Thursday, February 17, 2011

National Organization for Marriage called out AGAIN for distortive tactics

Slowly but surely, people are beginning to get hip to the homophobic sideshow known as the National Organization for Marriage.

Last week, NOM was called out by PolitiFact for spreading a false story that "gay marriage is being taught" to kindergartners in Massachusetts.

This week, the organization has been called out by Erik Hartley from The Capital newspaper in Maryland for a distorted push poll it conducted.

First, a part of NOM's press release about the results of the poll:


By a 54-37 margin, Maryland voters believe that marriage should only be between a man and a woman, according to a new poll released today by Lawrence Research.

The poll, commissioned by the National Organization for Marriage (NOM), also found that 78% of the state’s voters believe the voters of Maryland, rather than the legislature (14%), should have the final word on the issue of whether or not to legalize same-sex marriage.

The state legislature is currently considering legislation to change the legal definition of marriage in Maryland from “a man and a woman” to “any two adults.” Supporters of traditional marriage, including NOM, the Maryland Catholic Conference, and the Association of Maryland Families, have vowed to put this proposal before the voters via Maryland’s referendum process if passed by the General Assembly. The findings of the poll indicate strong voter support for a referendum on this issue.

“The results of this poll strongly affirm that we are on the right side of Maryland voters,” said Brian Brown, President of NOM. “Not only do voters support marriage by a 17-point margin, but they reject the Legislature’s efforts to impose this without public input. We’ll continue to fight to block the current legislation push in the General Assembly, but this poll shows beyond any doubt that despite what the legislature does, the people will have the final say, and they will support marriage.”

Apparently, NOM commissioned this poll after another in January showed that the folks in Maryland in fact supports gay marriage.

NOM whined that the poll had a "misleading" question. So naturally the organization conducted some chicanery of its own. Hartley said the following:

Say you're an interest group that wants to make it seem as if the public is on your side. Just commission a poll, ask the questions a certain way and voilĂ ! You have the poll result you wanted.

That's what an anti-gay-marriage group has just done.

After a recent Gonzales Research & Marketing Strategies poll showed most Marylanders now support same-sex marriage, the National Organization for Marriage decided it wanted a different result.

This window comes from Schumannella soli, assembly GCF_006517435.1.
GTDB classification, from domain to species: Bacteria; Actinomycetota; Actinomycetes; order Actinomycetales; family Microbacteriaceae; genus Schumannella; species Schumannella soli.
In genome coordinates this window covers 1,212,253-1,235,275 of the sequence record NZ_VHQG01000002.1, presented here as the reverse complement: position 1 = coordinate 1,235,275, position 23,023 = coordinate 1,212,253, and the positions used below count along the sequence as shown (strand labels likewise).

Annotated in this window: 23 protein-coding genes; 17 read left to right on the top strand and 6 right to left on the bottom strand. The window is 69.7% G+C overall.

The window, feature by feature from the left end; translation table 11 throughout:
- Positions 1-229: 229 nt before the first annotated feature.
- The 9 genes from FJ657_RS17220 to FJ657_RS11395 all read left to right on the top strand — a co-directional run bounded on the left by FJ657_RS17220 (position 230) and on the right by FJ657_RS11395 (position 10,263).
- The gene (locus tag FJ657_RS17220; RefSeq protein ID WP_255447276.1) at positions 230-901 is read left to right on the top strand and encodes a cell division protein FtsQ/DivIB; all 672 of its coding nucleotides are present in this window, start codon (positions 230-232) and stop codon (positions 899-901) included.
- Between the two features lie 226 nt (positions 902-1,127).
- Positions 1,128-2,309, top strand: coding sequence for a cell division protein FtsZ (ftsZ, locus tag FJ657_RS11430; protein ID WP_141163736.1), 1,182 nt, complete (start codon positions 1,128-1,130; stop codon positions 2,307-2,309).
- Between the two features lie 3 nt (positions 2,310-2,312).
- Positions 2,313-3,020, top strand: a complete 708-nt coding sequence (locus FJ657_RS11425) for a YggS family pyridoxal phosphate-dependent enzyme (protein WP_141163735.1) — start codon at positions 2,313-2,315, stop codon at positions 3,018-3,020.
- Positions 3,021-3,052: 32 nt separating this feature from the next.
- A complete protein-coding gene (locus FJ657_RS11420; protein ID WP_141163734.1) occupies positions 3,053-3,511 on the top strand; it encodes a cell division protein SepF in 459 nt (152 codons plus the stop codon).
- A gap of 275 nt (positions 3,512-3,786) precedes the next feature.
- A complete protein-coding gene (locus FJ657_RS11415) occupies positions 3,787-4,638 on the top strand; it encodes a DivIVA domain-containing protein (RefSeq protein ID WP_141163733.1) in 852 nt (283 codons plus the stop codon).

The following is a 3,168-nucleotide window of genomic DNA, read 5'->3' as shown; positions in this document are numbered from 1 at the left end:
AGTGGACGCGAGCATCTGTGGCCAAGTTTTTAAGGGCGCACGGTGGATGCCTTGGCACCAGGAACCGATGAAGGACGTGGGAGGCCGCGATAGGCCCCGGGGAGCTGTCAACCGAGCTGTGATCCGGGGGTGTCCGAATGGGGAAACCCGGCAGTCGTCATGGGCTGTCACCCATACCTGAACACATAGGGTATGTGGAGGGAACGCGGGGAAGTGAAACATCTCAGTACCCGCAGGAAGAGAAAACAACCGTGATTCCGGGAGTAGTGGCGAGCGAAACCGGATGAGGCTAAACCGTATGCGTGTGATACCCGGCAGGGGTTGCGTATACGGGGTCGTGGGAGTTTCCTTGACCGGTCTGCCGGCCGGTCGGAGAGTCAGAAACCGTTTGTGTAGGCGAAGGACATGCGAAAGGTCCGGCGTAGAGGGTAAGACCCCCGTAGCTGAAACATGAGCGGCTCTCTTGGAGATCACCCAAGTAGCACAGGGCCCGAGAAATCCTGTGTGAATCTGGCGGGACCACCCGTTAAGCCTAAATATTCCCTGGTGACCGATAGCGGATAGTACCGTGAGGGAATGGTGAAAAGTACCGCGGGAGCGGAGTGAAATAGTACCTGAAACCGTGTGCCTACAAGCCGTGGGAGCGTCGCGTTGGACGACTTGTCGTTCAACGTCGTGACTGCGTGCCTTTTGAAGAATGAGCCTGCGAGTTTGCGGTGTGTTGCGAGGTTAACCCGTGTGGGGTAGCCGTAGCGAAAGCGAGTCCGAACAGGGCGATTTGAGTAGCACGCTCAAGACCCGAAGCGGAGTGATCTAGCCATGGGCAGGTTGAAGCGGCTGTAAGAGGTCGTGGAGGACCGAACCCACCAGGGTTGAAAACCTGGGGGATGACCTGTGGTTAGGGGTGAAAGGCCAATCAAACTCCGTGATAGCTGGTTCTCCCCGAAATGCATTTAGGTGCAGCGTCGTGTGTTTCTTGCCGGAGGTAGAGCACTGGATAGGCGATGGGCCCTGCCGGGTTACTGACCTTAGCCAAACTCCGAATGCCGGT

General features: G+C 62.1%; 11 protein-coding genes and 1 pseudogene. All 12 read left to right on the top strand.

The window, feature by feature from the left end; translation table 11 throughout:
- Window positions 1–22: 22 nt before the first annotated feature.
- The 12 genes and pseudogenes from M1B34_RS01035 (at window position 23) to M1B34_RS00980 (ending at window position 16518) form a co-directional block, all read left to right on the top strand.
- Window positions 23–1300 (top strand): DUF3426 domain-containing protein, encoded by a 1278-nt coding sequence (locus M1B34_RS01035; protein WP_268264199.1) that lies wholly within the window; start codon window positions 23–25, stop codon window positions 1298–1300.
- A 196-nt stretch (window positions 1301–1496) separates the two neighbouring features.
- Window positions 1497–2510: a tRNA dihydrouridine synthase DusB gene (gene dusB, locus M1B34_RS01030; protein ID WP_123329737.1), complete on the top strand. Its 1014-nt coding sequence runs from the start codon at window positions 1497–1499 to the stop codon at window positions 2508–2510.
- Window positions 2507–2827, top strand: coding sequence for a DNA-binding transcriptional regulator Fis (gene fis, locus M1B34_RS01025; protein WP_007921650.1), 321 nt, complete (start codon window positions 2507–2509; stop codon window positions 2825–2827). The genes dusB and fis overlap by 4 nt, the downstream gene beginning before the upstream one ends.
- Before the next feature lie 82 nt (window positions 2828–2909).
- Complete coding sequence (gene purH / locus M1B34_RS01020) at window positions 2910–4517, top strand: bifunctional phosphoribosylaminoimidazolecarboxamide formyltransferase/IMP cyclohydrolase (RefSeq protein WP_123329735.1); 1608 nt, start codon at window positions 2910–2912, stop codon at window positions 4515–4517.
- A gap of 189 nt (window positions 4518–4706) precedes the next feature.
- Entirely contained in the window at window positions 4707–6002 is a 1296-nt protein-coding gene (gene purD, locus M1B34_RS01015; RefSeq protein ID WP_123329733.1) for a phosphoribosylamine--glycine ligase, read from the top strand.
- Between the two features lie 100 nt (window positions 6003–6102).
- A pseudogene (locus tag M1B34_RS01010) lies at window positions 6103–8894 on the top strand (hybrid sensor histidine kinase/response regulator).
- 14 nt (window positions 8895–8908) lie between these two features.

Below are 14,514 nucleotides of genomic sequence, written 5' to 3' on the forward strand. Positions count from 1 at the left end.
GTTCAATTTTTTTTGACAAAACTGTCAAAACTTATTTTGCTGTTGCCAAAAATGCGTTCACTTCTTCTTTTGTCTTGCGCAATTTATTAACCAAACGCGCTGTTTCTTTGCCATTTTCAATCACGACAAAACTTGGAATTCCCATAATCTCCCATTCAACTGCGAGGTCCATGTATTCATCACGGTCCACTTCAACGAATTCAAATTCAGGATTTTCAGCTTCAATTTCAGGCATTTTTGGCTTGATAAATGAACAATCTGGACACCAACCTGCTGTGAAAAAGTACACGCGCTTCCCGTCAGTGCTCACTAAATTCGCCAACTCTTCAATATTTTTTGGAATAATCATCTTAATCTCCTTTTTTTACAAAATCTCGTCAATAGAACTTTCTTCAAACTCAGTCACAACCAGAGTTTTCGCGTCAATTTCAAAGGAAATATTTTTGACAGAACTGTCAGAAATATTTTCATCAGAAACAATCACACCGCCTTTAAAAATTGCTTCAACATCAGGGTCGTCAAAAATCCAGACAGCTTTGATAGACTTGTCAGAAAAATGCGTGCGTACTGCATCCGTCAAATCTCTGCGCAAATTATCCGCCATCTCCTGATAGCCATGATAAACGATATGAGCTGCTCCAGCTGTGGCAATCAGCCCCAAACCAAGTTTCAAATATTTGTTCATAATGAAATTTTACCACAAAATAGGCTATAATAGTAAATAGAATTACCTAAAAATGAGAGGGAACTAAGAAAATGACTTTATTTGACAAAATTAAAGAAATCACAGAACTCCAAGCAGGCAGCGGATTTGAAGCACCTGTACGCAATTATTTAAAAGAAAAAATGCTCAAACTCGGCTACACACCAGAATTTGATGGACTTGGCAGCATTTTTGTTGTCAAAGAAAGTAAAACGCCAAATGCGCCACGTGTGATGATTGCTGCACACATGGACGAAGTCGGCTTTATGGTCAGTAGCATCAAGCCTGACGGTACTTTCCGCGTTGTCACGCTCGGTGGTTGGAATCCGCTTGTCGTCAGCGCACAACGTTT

It complained that the Gonzales poll's question ("Would you favor or oppose a law in Maryland allowing same-sex couples to marry, giving them the same legal rights as heterosexual married couples in areas such as tax exemptions, inheritance and pension coverage?") was biased. A "strong, pro-gay marriage bias" was the exact wording.

So NOM asked it this way: "As far as you personally are concerned, should marriage be between a man and a woman, or should it also be available to same-sex couples?"

Hmm. Why the phrase "as far as you personally are concerned"? Perhaps to appeal to people's visceral discomfort with gay people? Note that the question does not ask about the proposed law; it asks about values -- "as far as you personally are concerned" -- and how you think the world "should" be.

That's two weeks and two times that NOM's bullshit has been called out. The third time's a charm as far as I'm concerned.

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Steve said...

If someone asked me the question, "As far as you are personally concerned, should women get abortions?" my answer would be no. But that has no reflection on what I think the law should say. Because, I also know that when it comes to someone else's decision, it is none of my damn business. It is not my body, my future nor the future of my potential child so why in the world should I have a say?

I hope we can help some people look at gay marriage the same way. Just because you personally may be uncomfortable with it, doesn't automatically mean it should not be available to others so they can live their lives as they see fit.

truthspew said...

NOM said 80% of RI'ers want to see marriage equality on the ballot. I proved that it's actually only 29%.

As an old accounting instructor once said to us "Numbers don't lie but figures do!"